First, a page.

Thursday, September 15, 2011

Running the Race (and watching it)

We like running in our family.  I've been a runner of some sort since junior high, and have made it a significant part of my lifestyle for the last several years.  My wife started running as an adult, and now has three half-marathons to her credit (and closing in on number four).  Our oldest son has been a cross country runner since sixth grade and is now in his senior season.  This Saturday is the famous (infamous to some) New Prairie invitational, which is the largest high school sporting event in the state. It's a lot of fun to run and a lot of fun to watch.

One of the things about running is that it gives you time to sort out your thoughts.  One day this last week while running, my wife was thinking about this sport--the people who run and the people who support them.  When she got back, she put words to page in a particularly eloquent apologia for runners and running fans.  I quote it here in its entirety.

"I’m a fan of runners.  Runners are a different breed.  They rise in the early morning to put in mile after mile of training.  Telling their bodies it’s normal to do this, get used to it. Get stronger.  And when race day comes, again they are rising early. Warming up those muscles, reminding them, this is what you were made for, this is what you’ve trained for.   You’ve done this before. Remember the miles you’ve put in. Remember those hours upon hours of lonely runs through neighborhoods which were still asleep. Their day hasn’t begun yet.  You refuse to stay in bed.

 During a race, some fans line the course. Maybe a favorite runner is seen once, or twice on the course if you’re lucky and don’t mind doing a little running yourself to get a brief peek as the pack rolls by.  Football or basketball crowds can number into the hundreds or even thousands.  There aren’t nearly that many here.  But there are a few parents, friends, and families who’ve seen the day to day challenge of being a runner.  They’ve witnessed at least a part of what it means for a runner to discipline her mind and body in order to subject it to things way beyond what’s comfortable or easy.  They understand that a runner has chosen to do something hard.  

And certainly not for the glory that awaits them at the end of it.  No roar of a large crowd likely awaits them at the end of a race.  No being hoisted onto anyone’s shoulders. No basking in the ongoing recognition by those around them of their sweet success.  And for most runners, no award awaits them for taking a first or second place. They were never close to the front.  They don’t run for that. They run because somehow it has become part of them.

So, what does await them then?  Simply, the satisfaction that comes from pushing yourself toward a difficult goal and eventually reaching it.  To run.  Yes, in virtual anonymity, but to run and to finish with your head held high.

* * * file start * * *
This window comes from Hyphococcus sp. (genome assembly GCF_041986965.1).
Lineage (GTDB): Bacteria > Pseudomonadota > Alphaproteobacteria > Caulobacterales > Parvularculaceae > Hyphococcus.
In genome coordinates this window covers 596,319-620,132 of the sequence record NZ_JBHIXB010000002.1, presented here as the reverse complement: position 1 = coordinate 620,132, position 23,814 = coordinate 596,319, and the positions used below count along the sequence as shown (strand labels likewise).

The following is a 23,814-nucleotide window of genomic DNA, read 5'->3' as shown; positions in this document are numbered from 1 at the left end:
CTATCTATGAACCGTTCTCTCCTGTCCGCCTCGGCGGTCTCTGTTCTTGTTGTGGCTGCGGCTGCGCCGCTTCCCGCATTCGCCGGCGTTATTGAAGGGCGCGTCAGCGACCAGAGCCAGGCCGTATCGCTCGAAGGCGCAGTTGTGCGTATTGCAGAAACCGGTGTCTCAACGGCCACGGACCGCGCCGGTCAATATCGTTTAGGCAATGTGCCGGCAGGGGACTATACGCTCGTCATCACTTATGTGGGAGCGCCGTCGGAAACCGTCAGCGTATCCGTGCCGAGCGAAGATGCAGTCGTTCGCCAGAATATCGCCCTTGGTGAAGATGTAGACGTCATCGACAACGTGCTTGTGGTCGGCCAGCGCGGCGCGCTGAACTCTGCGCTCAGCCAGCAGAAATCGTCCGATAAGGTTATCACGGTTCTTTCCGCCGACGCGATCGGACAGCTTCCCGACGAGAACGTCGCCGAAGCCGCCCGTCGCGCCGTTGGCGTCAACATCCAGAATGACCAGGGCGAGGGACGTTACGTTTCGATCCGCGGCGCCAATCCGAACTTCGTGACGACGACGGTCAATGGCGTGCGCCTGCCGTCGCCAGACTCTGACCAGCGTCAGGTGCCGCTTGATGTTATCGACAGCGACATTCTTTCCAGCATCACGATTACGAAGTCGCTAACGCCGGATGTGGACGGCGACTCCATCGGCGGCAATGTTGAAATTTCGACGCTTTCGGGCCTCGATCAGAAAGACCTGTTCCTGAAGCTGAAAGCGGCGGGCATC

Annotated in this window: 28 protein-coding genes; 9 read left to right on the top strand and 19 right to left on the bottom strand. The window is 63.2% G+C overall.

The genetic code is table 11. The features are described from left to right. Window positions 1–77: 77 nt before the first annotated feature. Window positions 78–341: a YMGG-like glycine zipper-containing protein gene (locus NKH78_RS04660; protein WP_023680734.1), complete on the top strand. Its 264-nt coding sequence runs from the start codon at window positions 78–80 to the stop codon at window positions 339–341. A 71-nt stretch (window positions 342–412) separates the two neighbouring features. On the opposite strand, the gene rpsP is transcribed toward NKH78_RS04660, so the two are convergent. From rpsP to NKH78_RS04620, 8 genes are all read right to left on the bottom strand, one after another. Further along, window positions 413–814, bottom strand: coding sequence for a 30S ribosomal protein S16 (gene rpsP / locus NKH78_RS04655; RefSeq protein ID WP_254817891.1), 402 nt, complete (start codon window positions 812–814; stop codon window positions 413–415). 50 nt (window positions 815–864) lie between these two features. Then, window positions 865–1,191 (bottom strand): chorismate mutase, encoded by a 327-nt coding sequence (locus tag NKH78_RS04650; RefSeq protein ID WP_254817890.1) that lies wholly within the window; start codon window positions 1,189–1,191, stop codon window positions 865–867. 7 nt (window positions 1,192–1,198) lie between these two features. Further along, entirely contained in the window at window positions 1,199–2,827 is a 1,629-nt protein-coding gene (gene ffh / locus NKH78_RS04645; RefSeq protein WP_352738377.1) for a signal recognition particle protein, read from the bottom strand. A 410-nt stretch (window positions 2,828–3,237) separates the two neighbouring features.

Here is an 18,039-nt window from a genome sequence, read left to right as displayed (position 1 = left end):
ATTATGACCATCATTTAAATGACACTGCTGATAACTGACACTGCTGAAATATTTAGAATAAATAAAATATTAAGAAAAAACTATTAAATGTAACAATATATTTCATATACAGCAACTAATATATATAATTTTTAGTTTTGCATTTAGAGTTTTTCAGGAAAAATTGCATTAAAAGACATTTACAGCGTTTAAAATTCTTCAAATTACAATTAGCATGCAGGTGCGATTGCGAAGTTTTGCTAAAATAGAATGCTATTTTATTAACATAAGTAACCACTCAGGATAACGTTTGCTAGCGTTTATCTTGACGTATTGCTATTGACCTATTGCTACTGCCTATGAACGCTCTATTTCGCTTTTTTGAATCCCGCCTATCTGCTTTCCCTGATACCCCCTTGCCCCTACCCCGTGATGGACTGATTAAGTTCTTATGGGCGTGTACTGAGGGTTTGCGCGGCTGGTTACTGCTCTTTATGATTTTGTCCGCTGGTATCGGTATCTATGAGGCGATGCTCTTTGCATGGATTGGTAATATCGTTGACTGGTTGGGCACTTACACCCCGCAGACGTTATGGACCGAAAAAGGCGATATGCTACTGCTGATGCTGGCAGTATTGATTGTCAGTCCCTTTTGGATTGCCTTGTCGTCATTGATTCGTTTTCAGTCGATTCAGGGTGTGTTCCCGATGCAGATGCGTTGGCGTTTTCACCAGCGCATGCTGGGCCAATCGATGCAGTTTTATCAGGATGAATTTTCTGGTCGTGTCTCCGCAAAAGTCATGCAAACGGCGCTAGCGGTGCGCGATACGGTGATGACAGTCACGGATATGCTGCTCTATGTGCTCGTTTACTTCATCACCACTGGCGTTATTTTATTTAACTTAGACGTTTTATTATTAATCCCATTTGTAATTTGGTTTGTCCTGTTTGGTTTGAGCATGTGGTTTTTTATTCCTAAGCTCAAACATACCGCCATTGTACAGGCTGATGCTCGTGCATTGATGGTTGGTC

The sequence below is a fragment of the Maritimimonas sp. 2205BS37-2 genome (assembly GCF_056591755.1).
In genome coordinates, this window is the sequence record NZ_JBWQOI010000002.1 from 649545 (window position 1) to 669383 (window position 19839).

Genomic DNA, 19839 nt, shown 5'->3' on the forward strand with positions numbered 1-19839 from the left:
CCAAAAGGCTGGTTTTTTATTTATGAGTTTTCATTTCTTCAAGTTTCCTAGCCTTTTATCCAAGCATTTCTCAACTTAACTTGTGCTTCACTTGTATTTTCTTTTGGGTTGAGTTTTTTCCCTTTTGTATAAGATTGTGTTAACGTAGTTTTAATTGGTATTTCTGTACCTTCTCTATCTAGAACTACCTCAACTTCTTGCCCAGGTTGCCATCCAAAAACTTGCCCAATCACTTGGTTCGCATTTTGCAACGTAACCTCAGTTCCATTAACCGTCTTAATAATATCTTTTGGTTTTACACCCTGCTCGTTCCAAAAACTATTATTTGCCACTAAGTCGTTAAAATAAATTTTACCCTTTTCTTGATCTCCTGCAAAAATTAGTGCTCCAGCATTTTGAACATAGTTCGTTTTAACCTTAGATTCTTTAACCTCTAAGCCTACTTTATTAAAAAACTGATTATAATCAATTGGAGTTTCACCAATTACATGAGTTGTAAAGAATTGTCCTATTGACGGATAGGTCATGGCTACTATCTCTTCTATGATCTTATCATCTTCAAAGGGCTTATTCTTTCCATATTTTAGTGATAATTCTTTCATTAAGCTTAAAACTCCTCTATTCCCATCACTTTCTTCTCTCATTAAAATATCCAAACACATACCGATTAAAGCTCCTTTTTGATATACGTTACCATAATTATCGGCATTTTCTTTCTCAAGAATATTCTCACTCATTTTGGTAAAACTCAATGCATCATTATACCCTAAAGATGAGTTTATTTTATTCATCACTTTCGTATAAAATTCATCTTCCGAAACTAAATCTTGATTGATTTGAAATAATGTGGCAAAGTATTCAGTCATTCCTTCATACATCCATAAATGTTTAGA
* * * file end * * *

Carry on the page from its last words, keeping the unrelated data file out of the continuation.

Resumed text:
Do we as a culture really understand what it means to support this kind of athleticism?

We’re a culture that loves “winners”. We love celebrating the victories that are so straightforward in various team sports.  The team with the most points at the end wins. Congratulations to them!  But let’s not forget these other athletes that don’t have the benefit of the hundreds or thousands of cheering voices when they compete. They don’t have the benefit of daily recognition and encouragement during training that often comes for those athletes participating in certain higher profile sports. And no, they often don’t get to experience what it feels like to place first or second or even third in a race.  But I have to tip my hat to these athletes.  Whether it’s my son or daughter or yours, I applaud them. And I’m there at races yelling my head off for their success. To be honest, I’m often there with tears in my eyes as I contemplate their commitment and the sacrifices it took to get them to this point. 

I applaud the high school runner and the retiree runner who lives in my neighborhood.  I applaud the “jogging-stroller” runner who carves out time to run while raising a little one.  I applaud the middle-aged runner who needs a fresh start, a new goal, and is out there pounding the pavement.  These people have chosen over and over again amidst the myriad of choices we must make each day to accomplish something difficult. Very difficult.  To run.  And in the end, we should all be proud. Runners are a different breed, and so are the fans that support them. We cheer where there’s no scoreboard or bright lights.  Are you one of us?"

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